2007: The Year in Review
covering burma and southeast asia
Tuesday, July 23, 2019


2007: The Year in Review

By The Irrawaddy DECEMBER, 2007 - VOLUME 15 NO.12



04—A leading pro-democracy activist movement, the 88 Generation Students group, launches a new petition campaign, “Open Heart,” calling for people to write letters to government leaders urging reform in politics, the economy and social affairs.

11—Five leading activists of the 88 Generation Students group—Min Ko Naing, Ko Ko Gyi, Htay Kywe, Min Zeya and Pyone Cho—who were arrested in 2006 and accused of “causing internal commotion and committing terrorist attacks in connection with Washington” are freed.

15—A small bomb explodes at a post office in Shwegonding, an eastern suburb of Rangoon, at 12:50 p.m. local time. One person is reported injured.

21—Vice Snr-Gen Maung Aye and other junta officials meet with the Indian Minister of External Affairs, Shri Pranab Mukherjee. India promises further military aid to Burma’s ruling junta and asks for increased cooperation in fighting Indian insurgent groups operating along its border with Burma.


13—The detention under house arrest of Tin Oo, deputy leader of Burma’s opposition party, the National League for Democracy, is extended for one year.

Htin Kyaw, leading activist [Photo: AFP]
22—About 15 protesters, led by well-known activist Htin Kyaw, demonstrate at a crowded market in downtown Rangoon and later march to Sule Pagoda. They hold placards and distribute leaflets calling on the government to lower food prices and improve welfare services. Burmese authorities detain at least five people.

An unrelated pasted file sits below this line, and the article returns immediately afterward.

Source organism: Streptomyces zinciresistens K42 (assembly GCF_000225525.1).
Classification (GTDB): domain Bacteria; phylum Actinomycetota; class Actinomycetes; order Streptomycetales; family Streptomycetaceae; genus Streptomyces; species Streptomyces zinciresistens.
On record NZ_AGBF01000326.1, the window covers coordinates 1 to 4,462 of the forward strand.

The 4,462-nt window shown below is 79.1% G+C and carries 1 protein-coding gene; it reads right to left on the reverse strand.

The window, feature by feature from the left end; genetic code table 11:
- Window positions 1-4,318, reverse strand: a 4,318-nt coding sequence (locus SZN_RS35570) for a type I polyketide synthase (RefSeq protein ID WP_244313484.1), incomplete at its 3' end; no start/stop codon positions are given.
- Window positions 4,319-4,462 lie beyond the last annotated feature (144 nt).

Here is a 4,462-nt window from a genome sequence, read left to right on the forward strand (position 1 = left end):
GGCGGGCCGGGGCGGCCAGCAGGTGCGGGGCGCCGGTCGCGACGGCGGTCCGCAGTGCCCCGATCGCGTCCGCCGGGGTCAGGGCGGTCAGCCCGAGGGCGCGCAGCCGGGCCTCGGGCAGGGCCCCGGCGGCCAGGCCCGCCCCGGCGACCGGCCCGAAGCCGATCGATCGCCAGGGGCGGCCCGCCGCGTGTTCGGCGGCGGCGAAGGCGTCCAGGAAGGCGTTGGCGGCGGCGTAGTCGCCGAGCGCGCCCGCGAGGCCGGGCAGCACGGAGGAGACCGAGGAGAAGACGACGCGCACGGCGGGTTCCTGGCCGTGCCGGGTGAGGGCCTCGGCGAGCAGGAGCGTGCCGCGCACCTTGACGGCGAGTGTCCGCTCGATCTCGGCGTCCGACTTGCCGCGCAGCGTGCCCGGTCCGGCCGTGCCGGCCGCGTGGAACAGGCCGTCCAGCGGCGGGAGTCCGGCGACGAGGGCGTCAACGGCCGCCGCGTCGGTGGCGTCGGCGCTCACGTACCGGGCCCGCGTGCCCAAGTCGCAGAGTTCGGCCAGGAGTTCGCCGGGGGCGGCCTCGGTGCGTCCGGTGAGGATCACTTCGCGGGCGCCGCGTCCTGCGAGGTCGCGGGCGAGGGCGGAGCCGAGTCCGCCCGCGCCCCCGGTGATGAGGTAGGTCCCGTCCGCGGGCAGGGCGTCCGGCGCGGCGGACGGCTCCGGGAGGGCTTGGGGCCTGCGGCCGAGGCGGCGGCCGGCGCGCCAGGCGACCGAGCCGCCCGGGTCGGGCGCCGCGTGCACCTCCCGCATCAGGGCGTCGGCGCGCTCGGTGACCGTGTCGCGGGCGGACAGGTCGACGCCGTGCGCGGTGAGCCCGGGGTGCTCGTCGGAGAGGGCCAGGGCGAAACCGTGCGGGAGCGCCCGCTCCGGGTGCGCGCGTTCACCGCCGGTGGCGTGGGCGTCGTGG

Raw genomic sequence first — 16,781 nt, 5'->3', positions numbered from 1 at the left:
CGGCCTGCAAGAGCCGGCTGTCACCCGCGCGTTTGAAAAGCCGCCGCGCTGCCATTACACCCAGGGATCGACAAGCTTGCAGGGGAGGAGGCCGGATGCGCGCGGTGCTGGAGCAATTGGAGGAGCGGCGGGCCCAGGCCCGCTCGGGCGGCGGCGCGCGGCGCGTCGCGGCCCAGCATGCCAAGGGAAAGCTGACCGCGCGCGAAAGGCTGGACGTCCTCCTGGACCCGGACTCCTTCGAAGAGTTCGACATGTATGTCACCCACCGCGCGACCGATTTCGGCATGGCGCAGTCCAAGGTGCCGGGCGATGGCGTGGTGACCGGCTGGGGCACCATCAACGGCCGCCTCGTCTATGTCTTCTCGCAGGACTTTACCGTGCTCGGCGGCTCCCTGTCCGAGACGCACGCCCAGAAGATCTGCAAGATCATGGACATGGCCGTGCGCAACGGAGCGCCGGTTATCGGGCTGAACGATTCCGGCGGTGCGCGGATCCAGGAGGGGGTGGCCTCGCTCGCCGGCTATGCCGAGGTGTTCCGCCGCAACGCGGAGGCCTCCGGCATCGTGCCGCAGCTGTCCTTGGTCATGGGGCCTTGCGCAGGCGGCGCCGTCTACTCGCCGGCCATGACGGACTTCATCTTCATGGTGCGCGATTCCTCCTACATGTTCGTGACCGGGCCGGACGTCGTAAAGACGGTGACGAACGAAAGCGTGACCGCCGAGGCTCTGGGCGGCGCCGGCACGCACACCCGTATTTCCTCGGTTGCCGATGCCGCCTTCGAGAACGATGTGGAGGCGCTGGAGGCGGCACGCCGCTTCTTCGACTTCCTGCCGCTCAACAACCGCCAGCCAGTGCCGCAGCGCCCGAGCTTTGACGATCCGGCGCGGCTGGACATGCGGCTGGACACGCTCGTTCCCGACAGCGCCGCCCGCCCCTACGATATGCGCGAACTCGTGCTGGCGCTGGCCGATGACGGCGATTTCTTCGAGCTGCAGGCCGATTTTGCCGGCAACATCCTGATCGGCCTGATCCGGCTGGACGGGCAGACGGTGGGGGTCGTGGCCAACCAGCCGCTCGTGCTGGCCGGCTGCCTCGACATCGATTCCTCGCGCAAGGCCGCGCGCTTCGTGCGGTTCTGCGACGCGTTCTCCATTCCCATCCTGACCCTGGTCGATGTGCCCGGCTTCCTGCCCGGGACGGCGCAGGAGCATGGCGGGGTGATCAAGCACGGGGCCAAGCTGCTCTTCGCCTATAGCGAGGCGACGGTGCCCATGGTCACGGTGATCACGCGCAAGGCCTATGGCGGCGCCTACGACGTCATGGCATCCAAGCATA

21—Burma’s prime minister, Soe Win, is treated in one of Singapore’s public hospitals for a serious but undisclosed illness, the Burmese embassy reports. Some sources say he has leukemia. 

22—Htin Kyaw, 44, one of the leaders of a demonstration in downtown Rangoon in February, is arrested while staging a solo protest at Hledan Market near Rangoon University.

26—The Burmese junta grants 50 foreign journalists visas to cover the Armed Forces Day military parade in Naypyidaw.


02—Burma reports an outbreak of H5N1 bird flu at a poultry farm in Htaukkyant, north of Rangoon. One thousand chickens died.

Kim Yong Il, deputy foreign minister of North Korea [Photo: AFP]

25—A four-person team, led by North Korea’s Deputy Foreign Minister Kim Yong Il, arrives in Rangoon and reaches an agreement with Burmese officials to resume diplomatic ties.


15—A letter, signed by 59 former heads of state, urges the Burmese military leaders to free Aung San Suu Kyi. The signatures come from Asia, Africa, Europe and North and South America.

20—A North Korean cargo ship, the Kang Nam I, docks at Thilawa port in Burma for the first time since diplomatic ties were resumed.

23—US first lady Laura Bush and women US senators launch a campaign for the release of Aung San Suu Kyi from house arrest and call for a renewal of the official US boycott against Burmese imports.

27—Hundreds of supporters of pro-democracy leader Aung San Suu Kyi, led by Min Ko Naing, a prominent anti-government activist, march to Shwedagon Pagoda to pray for Suu Kyi’s release, but are blocked by about 100 pro-junta thugs. There is no violence.


05—Eleven HIV/AIDS patients are detained in the Weibagi Hospital in Rangoon following the group’s demonstrations calling for the release of a prominent HIV/AIDS activist, Phyu Phyu Thin, who was arrested earlier by authorities.

Laura Bush meets pro-democracy supporters in Washington DC [Photo: ENC]
A Burmese ethnic delegation meets with US first lady Laura Bush in the White House in Washington, DC, and calls on the US to help protect ethnic minorities and to promote democracy in Burma.

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